6 Secret Staycation Spots, Recommended By HuffPosters

We’re here to guide you through the coronavirus pandemic. Sign up to the Life newsletter for daily tips, advice, how-tos and escapism.

With our summer travel plans up in the air (excuse the pun), you may have set your sights on some of the popular staycation destinations the UK has to offer. After all, there is no place like home. But rather than add to the crowds on Bournemouth and Brighton beaches, why not try somewhere less known?

Everyone has a best-kept travel secret that they like to keep quiet — surprise finds that have become firm favourites, off-duty destinations and attractions away from the crowds. So we asked the HuffPost UK team to spill the beans and share those finds, whether it’s childhood summer spots, hidden hiking gems or Hobbit-esque holiday homes. It’s all here on your (almost) doorstep.

Isle of Mull, Scotland

Isle of Mull, Scotland

“A fixture of my childhood summers, my mum would pack us four kids up and drive the million hours up to the always-rainy town of Oban, where we’d catch an always-wobbly ferry out to the somehow always beautiful isle of Mull.

“Here, we’d walk among ox, play on windy beaches, play board games beside the fire, and lose ourselves in the colourful streets of Tobermory. Even in the pre-digital 90s it felt like a detox like we were switching off from home and grounding ourselves in each other’s company.”

– Charlie Lindlar, Personal editor 

 

Porthchapel, Cornwall

Porthchapel Beach, Cornwall

“Visitors to Cornwall don’t always make it as far as West Penwith, the county’s furthermost peninsular beyond Penzance. Along the southern coast before Land’s End lie a series of coves, some filled with fishing boats (Mousehole and Lamorna), others with swimmers – their waters breathtakingly turquoise and cold enough to take your breath away, too – even on a sunny day.

“Porthcurno is the biggest and busiest beach, thanks to its golden sands and cliffside Minack Theatre. Porthgwarra, once sleepier, is a bit more touristy now, since featuring in Poldark. But Porthchapel, on the South West Coast Path between the two, is our family favourite. It’s not the most accessible – the descent to the beach involves a scrabble down rocks and chucking your bag to the crunchy, shell-flecked sand below. But it more than rewards you.”

– Nancy Groves, Head of Life

 

Winterton, Norfolk

Winterton-on-Sea, Norfolk

“Winterton-on-Sea is a picturesque village in Norfolk that I discovered almost by accident while at university in nearby Norwich. After exhausting the hotspots of Yarmouth and Cromer, we looked at a map of the coast and headed there on a whim. I’ve been back several times since.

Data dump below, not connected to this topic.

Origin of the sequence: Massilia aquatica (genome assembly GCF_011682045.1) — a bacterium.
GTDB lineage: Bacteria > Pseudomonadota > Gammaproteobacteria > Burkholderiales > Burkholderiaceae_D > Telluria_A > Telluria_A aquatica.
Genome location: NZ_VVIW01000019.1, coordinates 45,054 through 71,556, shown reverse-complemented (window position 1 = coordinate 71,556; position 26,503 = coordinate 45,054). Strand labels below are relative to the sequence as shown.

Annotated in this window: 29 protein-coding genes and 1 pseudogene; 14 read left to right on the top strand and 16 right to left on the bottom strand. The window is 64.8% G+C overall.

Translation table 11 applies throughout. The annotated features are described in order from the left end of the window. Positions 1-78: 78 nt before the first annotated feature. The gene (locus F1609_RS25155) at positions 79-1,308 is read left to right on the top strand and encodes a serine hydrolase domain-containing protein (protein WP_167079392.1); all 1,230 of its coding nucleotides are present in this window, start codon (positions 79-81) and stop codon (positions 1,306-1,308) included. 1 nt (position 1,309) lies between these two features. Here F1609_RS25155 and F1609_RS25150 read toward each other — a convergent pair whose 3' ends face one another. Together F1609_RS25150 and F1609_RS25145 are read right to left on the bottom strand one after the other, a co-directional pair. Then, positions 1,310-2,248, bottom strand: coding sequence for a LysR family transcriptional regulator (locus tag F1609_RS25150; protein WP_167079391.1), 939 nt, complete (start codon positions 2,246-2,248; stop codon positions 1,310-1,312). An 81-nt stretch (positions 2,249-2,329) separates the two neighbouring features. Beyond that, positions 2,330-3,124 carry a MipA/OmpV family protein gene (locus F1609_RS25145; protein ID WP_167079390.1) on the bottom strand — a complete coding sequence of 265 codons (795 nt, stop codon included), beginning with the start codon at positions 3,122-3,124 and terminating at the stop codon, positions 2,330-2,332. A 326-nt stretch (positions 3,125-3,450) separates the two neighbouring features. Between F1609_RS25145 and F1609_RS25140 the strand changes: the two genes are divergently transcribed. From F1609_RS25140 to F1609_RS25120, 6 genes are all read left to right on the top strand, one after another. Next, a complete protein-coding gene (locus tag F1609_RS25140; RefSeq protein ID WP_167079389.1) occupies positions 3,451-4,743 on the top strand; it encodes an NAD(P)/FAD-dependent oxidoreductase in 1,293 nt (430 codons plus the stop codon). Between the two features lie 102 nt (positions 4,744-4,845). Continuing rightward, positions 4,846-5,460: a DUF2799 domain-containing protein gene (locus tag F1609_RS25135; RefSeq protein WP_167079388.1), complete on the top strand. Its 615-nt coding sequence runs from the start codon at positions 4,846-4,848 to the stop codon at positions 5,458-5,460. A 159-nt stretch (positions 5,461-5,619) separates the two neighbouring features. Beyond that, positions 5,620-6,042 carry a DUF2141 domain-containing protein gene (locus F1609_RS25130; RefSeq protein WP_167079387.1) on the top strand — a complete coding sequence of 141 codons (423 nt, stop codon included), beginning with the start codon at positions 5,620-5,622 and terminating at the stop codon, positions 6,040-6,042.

“Truth be told, there’s not a lot there – but that’s what makes it so perfect. I’d recommend enjoying the day on the quiet, unspoilt beach, popping into a local tea room for refreshments and ending the evening with some hearty food at the village pub. If you’re staying overnight, the roundhouses that overlook the coast (like small, Hobbit huts) are fairly basic inside but provide everything you need a stone’s throw from the sea.”

– Rachel Moss, Life reporter

 

Stackpole, West Wales

Stackpole, West Wales

“It’s not the most obvious choice in west Wales, as its neighbours Tenby and Pembroke usually gets all the attention. But make a beeline for Stackpole nature reserve instead, it’s a beautiful stretch of coastline with plenty of attractions and some of the country’s best beaches like Barafundle Bay along the way. 

“The picturesque Bosherston Lakes near Stackpole Court is a serene place to wander around and if you go at the right time of year (between June and July), you’ll be treated to a beautiful nature walk surrounded by lily ponds. For adrenaline junkies, they can try their hand at kayaking or coasteering in the area too, as well as plenty of delicious local produce to sample in the Boathouse at Stackpole Quay.

– Angela Hui, freelance Life reporter

 

Little Watlington, Oxfordshire

Little Watlington, Oxfordshire

“As we eased out of lockdown and were able to drive further afield, my boyfriend and I drove to this small market town in Oxfordshire to tackle the big Watlington Hill. It gives the most incredible views of the Chilterns and was a tough walk up, but the scenery made it all worth it. 

“Nothing was open at the time, but we had a wander into the village and we can’t wait to go back: mmall vintage charity shops, sweet cafes, a local pub, interesting buildings. If you’re after a bit of R&R (and total quiet), this is ideal. There are a few B&Bs nearby, and you’ll have a weekend full of walking and picnics! We’ll be going back this year for sure.”

– Amy Packham, Life editor

Keswick, Cumbria

Autumn Colours, Ashness Bridge, Keswick, Lake District, Cumbria, England

“The Lake District isn’t just a destination for walkers and those who love challenging hikes or traipsing high into the mountains – believe me, arduous climbs don’t appeal to me. Instead, it’s about escaping the madding crowd and switching off from normal life while wandering through the tranquil villages and soaking up the natural beauty of the lakes, fells and woodland.

“We love visiting Keswick and going for some of the many scenic walks nearby. It’s nice to get out walking in quieter areas away from the crowds. We also use my in-laws caravan in Keswick as a base to visit other beautiful Lake District villages such as Ambleside and Grasmere.

“It’s a great foodie hotspot with local delights like Kendal Mint Cake, Cartmel’s delicious sticky toffee pudding and not forgetting Grasmere’s gingerbread, handmade to a secret recipe, which our children make us buy on every visit.” 

– Aasma Day, North of England correspondent